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Voice command technology helps seniors manage at home


Watching a client with Parkinson’s disease struggle to access a web portal on an iPad has led to the trial of an Australia-first technology by an in-home support provider.

Feros Care’s system uses the Google Assistant voice-command platform to help seniors find information on their MyFeros portal and interact with services.

By using the command ‘Hey Google, ask Feros Care’, they are able to find out information about upcoming appointments, carer visiting times, information about their accounts and whether they have any messages.

Seniors across two states are participating in a pilot.

More inclusive

Feros Care is adopting voice command technology.

Feros Care Chief Information Officer Glenn Payne says Feros Care began investigating ways of being more inclusive for clients with sight and dexterity issues after seeing first-hand the difficulties experienced by the Parkinson’s client.

“A few months ago we visited one of our clients who is using MyFeros and saw that navigating the portal on his tablet was frustrating him because he has Parkinson’s,” Mr Payne said.

“We walked away realising we hadn’t been inclusive of his needs, let alone others with dexterity or sight issues.”

“We needed a way to cater for all our clients, not just those who can use a computer, and voice-command technology through Google Assistant enables us to do that.”

After choosing Google Assistant as its platform,  Feros Care’s developers set about securely configuring its internal systems to link the MyFeros portal – which had provided an alternative to the phone contact centre for clients – with Google.

The system is being used daily by pilot participants, Mr Payne says. Forty clients had registered by March 12 when the system was officially launched and it had resulted in an 85 per cent reduction in calls to the contact centre.

Helping seniors manage life admin at home

Pam Hanley

Gold Coast Feros Care client and pilot participant Pamela Hanley, 73, is one of the trial participants.  She said the combination of the MyFeros portal and Google Assistant had been very helpful after a recent hospital stay.

“I couldn’t get out of bed to use the computer but was able to ask Google Home what Feros Care services I had that day, which staff were coming to see me and at what time,” she said.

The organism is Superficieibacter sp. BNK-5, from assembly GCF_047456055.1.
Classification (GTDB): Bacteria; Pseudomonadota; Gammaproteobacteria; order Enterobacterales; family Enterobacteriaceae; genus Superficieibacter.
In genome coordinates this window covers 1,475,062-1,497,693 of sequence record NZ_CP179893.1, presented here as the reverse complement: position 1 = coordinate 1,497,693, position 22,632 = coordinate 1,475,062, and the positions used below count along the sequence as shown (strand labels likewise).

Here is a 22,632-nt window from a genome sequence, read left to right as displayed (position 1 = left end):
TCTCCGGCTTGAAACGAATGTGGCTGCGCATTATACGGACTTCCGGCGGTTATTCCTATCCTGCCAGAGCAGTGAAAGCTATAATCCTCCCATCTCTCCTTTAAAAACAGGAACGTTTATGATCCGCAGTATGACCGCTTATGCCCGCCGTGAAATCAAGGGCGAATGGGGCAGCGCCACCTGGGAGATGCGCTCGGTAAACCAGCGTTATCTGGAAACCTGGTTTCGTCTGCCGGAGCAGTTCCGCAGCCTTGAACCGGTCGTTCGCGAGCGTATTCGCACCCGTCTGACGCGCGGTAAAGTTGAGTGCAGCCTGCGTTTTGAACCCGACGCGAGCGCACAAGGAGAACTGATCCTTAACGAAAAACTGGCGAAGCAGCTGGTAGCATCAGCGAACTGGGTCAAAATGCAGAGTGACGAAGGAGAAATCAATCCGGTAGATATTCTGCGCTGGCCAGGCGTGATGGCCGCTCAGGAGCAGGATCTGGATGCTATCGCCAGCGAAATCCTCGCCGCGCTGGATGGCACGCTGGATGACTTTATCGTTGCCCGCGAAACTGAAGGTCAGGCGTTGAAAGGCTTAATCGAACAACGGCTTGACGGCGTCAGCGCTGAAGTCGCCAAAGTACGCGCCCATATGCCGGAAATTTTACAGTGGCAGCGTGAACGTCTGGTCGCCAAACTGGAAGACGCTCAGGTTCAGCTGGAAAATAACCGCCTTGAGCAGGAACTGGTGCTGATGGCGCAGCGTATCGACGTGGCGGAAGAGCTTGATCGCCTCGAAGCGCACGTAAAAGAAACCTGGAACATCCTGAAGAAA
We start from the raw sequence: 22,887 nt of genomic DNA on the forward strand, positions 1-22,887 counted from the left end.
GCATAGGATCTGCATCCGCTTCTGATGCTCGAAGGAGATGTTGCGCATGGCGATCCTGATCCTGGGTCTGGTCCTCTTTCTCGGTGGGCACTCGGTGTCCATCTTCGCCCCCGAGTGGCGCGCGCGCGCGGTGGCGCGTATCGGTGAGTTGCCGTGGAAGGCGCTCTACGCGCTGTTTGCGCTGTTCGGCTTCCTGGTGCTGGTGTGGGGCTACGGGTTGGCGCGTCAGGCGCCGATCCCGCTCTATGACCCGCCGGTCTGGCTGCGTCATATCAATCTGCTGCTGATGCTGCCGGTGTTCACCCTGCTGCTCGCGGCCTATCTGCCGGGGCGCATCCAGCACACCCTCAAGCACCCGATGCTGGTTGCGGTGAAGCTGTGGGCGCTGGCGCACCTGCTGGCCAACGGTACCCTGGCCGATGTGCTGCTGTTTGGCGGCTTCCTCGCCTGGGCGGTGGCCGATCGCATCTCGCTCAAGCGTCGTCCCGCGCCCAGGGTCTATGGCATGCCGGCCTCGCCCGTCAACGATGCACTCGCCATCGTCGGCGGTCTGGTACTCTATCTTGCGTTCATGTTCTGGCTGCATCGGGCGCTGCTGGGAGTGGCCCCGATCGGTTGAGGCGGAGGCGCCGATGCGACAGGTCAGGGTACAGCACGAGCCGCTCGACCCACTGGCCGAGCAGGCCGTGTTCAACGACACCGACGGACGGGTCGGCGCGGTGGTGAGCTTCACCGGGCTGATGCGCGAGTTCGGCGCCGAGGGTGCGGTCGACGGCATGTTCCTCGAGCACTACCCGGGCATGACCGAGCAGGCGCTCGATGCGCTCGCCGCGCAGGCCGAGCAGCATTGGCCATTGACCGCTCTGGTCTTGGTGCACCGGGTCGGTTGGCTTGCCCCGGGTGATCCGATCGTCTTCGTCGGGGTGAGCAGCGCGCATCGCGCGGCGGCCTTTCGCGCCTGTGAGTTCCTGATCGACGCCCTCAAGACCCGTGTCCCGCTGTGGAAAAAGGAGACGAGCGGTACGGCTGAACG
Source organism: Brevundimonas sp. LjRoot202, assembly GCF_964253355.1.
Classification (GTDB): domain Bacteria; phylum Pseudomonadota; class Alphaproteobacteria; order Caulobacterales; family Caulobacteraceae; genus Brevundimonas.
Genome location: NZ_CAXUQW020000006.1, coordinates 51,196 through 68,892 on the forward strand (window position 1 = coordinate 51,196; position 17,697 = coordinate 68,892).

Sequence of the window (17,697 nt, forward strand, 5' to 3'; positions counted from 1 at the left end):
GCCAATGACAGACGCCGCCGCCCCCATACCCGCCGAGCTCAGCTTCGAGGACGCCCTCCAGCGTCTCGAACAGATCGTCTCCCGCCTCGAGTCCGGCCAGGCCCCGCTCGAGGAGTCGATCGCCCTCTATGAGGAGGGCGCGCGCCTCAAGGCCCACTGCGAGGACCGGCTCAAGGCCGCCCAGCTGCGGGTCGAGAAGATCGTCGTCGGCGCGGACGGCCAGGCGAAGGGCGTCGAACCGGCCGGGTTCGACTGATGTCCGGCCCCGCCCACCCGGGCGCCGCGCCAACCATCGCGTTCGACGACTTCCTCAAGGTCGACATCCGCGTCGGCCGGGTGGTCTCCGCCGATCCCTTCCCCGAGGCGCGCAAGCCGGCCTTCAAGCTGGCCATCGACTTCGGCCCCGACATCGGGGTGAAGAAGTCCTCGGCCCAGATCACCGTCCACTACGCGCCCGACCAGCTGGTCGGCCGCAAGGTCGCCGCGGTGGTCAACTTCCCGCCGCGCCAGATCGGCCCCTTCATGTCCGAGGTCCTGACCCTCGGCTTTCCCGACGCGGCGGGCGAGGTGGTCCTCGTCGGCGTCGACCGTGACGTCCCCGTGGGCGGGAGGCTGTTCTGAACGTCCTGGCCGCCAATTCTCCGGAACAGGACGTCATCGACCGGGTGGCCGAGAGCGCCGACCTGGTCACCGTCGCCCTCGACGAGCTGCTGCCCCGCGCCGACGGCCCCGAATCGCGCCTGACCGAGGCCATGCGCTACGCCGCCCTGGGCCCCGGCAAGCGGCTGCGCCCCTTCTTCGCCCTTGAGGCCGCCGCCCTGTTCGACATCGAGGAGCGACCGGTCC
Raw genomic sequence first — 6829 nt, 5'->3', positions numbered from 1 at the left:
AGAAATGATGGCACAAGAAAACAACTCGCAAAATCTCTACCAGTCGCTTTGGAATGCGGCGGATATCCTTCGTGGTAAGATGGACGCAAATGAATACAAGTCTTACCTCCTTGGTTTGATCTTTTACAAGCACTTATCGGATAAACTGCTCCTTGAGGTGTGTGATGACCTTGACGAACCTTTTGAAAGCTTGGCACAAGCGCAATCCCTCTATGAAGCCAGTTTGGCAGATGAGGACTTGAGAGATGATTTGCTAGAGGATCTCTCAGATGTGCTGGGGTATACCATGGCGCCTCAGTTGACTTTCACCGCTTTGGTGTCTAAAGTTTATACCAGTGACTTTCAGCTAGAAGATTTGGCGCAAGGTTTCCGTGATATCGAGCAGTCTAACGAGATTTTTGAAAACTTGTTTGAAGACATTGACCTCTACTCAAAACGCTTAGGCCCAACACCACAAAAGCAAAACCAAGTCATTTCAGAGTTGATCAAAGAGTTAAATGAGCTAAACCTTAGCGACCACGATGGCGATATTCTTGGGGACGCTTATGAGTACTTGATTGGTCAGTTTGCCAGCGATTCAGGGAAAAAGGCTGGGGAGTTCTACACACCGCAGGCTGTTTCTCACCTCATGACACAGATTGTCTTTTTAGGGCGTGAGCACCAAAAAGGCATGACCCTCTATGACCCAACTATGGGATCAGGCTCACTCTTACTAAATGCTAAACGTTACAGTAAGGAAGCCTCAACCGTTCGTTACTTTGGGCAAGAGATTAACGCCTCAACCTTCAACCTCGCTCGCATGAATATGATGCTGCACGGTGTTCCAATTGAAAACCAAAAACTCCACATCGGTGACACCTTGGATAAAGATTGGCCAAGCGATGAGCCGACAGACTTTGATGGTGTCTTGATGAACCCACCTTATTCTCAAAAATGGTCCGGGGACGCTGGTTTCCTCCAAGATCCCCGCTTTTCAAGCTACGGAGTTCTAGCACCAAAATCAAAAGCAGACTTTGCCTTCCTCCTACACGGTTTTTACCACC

Bill Bryce, another trial participant who has multiple sclerosis, said technology was critical for people with illness or disability.

“My mobility and coordination aren’t the best so it makes a huge difference to be able to access details about my services or plan via Google Assistant,” the 66-year-old from Brisbane said.

“It’s great that Feros Care is investing in new ways for us to communicate with them.”

Just the beginning

Feros Care is expanding its pilot with a view to it becoming a standard offering for clients, but Mr Payne says that’s just the beginning.

“While at present they can ‘ask Google’ to reschedule an appointment and it will create a job for our contact centre staff to address, we plan to adopt artificial intelligence so such changes can be made without human interaction,” he says.

Kia Wahl, Partnerships Manager for the Google Assistant, Australi, says the tech giant is thrilled to see its technology being adapted by the aged care sector.

“We’re delighted that Feros Care is discovering and developing new applications for the Google Assistant to enhance the lives of Aussie seniors and help them gain more independence around the home,” he said.

“With the Google Assistant, we’re working to give all Aussies a helping hand, whether they need to plan their day, set routines, automate their home and more.”

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